This paper investigates how having more White coworkers influences the subsequent retention and promotion of Black, Asian, and Hispanic women and men. Studying 9,037 new hires at a professional services firm, we first document large racial turnover and promotion gaps: even after controlling for observable characteristics, Black employees are 6.7 percentage points (32%) more likely to turn over within two years and 18.7 percentage points (26%) less likely to be promoted on time than their White counterparts. The largest turnover gap is between Black and White women, at 8.9 percentage points (51%). Drawing on conditional random assignment of new hires to initial project teams, we then show that a one standard deviation (14.0 percentage points)increase in the share of White coworkers is associated with a 10.6 percentage point increase in turnover for Black women. These effects are similar in magnitude to the overall turnover gap between White and Black women, and asymmetric: Black women are the only race-gender group whose turnover and promotion are negatively impacted by the racial composition of their coworkers. We explore potential pathways through which these peer effects may emerge: while the share of White coworkers does not affect formal task assignment, Black women who were initially assigned to Whiter teams subsequently report fewer billable hours and more training hours, and are more likely to be labeled as low performers in their first performance review. Our findings call for more research on how peer effects early in one’s career shape longer-term racial inequalities at work.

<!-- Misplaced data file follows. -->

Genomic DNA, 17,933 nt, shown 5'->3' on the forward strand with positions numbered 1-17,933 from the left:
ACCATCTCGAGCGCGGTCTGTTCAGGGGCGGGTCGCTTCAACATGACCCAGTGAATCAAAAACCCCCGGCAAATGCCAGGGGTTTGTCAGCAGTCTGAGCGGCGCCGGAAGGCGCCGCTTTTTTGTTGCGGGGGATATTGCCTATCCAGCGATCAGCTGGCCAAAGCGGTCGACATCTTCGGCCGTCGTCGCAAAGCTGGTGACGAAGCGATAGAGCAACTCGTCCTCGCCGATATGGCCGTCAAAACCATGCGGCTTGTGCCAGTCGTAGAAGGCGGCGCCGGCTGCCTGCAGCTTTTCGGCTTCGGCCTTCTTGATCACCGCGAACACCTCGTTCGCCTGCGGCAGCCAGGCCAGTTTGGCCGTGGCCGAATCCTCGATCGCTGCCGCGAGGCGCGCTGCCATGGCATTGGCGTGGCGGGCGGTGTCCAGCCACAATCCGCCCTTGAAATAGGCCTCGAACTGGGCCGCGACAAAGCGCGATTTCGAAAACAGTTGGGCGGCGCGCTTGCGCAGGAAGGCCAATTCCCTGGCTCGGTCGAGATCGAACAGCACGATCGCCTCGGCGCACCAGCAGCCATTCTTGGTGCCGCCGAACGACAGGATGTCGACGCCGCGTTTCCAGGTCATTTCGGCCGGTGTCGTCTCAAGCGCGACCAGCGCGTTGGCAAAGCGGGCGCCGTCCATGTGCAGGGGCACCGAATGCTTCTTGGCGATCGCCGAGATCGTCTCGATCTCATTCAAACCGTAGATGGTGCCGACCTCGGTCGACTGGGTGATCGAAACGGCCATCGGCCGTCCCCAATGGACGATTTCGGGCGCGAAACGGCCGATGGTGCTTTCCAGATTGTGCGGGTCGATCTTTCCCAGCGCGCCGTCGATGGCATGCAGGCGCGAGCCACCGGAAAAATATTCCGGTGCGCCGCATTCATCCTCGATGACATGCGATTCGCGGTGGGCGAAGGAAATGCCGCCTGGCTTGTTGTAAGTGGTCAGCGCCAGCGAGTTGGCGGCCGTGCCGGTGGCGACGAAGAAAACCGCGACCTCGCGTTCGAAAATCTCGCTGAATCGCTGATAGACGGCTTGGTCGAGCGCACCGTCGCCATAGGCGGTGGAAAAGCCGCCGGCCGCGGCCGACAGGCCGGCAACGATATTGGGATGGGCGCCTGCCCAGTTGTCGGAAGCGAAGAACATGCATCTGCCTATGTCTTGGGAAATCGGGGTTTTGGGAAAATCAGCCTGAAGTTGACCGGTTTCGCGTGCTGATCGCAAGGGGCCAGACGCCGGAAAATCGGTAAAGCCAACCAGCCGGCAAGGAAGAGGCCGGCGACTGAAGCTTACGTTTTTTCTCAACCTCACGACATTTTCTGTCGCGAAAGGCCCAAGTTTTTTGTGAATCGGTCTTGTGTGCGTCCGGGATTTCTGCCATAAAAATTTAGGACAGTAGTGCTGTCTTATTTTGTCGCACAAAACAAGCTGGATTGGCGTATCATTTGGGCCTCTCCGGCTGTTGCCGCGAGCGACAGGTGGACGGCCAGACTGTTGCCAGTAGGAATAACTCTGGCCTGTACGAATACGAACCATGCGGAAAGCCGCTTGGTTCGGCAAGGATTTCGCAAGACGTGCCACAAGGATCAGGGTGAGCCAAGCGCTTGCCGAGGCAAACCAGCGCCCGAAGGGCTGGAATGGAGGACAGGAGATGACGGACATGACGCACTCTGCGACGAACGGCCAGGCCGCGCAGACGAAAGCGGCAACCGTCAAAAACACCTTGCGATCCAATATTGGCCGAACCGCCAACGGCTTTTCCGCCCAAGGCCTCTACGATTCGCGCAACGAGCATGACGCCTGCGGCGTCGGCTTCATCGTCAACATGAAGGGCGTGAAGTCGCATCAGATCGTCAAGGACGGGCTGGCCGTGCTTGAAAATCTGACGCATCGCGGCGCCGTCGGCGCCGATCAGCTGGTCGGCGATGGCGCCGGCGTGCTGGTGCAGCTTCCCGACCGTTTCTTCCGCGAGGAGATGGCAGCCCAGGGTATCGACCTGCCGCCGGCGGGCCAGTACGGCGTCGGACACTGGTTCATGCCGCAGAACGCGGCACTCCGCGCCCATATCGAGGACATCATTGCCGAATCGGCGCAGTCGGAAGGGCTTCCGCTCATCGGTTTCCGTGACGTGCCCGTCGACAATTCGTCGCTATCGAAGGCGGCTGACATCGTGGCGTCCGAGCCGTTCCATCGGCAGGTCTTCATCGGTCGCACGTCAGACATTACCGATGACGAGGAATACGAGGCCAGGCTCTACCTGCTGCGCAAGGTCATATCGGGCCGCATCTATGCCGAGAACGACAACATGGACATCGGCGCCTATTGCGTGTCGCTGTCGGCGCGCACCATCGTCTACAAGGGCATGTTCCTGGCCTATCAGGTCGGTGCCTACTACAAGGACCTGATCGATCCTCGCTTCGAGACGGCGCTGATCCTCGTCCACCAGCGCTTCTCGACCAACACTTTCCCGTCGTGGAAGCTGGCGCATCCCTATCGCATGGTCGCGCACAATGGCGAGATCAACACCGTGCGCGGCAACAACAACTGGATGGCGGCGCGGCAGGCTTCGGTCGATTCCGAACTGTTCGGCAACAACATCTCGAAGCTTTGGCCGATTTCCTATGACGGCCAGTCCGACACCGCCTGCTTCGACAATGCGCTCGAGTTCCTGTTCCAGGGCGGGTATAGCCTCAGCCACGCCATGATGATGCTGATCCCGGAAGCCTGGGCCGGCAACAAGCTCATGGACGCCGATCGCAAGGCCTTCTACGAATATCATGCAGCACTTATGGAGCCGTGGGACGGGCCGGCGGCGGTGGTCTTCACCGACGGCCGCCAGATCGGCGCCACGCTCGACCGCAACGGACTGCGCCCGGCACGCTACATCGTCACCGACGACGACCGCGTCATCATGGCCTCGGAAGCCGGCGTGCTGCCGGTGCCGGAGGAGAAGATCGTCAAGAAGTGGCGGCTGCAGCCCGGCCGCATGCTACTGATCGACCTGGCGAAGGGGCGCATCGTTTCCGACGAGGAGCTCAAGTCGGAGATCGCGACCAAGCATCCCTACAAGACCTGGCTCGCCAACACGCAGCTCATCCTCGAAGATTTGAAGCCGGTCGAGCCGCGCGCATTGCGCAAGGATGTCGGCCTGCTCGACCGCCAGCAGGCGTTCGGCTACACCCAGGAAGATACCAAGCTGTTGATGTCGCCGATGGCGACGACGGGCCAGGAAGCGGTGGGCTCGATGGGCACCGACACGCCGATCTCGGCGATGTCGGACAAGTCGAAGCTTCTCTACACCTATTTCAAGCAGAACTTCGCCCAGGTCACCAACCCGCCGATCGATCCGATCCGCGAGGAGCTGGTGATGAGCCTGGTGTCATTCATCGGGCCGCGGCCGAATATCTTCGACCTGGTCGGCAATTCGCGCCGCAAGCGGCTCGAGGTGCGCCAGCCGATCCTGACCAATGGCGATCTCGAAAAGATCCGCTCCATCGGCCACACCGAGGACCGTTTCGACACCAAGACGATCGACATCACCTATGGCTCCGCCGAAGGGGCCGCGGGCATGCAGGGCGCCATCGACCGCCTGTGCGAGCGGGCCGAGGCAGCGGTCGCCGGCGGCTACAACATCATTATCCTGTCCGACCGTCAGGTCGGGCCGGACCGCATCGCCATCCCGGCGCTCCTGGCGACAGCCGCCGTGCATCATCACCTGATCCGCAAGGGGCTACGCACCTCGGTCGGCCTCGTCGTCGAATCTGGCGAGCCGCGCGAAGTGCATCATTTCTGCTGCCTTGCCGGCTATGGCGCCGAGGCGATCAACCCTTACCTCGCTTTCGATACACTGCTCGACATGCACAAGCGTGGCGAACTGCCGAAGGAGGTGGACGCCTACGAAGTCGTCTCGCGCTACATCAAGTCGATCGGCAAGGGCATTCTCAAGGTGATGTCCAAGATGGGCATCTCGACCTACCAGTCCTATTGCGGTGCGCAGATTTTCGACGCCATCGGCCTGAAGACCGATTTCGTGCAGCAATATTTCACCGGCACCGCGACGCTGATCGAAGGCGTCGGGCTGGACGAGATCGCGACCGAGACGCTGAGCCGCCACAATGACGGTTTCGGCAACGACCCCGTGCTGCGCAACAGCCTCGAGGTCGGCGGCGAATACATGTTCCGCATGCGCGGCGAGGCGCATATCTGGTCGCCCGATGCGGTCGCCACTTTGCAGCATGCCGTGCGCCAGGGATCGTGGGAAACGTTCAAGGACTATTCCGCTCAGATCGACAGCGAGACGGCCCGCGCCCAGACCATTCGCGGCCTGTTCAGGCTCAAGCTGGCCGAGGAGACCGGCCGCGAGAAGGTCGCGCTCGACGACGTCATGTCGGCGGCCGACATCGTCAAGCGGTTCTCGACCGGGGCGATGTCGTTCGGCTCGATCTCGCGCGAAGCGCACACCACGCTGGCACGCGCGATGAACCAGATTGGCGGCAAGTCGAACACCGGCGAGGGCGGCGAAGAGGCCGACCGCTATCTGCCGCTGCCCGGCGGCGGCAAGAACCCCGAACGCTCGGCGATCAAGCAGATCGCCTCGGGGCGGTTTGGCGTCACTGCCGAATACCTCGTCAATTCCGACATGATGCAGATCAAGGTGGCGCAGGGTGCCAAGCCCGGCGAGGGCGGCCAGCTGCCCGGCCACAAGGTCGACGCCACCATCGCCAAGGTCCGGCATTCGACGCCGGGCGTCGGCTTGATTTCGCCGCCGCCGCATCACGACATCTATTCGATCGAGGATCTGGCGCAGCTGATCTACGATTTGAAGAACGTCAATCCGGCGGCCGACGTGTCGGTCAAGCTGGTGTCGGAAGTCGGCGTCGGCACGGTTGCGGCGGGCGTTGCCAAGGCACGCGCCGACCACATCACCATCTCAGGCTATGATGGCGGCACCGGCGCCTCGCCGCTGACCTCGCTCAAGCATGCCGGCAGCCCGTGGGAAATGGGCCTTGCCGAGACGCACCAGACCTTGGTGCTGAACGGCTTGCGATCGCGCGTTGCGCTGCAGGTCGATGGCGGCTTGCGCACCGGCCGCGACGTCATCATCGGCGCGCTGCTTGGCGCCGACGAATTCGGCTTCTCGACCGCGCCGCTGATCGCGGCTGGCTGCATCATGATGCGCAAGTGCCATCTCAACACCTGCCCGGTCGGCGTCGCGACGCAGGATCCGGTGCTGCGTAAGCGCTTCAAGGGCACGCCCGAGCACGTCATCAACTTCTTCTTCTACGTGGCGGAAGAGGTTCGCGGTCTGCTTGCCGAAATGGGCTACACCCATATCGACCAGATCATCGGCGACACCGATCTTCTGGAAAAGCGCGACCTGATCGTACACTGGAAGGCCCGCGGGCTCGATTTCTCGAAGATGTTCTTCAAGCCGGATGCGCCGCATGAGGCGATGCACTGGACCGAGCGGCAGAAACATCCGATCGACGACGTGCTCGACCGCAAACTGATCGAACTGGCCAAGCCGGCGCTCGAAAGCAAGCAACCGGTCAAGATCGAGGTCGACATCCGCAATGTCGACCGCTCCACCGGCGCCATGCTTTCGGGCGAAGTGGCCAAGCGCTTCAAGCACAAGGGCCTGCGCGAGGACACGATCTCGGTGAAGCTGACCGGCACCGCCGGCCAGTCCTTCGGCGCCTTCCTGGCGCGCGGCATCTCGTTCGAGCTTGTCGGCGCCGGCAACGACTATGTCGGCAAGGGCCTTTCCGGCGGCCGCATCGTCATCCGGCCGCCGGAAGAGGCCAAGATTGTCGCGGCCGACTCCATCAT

Linos, Elizabeth, Sanaz Mobasseri, and Nina Roussille. "Asymmetric Peer Effects at Work: The Effect of White Coworkers on Black Women's Careers." HKS Faculty Research Working Paper Series RWP23-031, November 2023.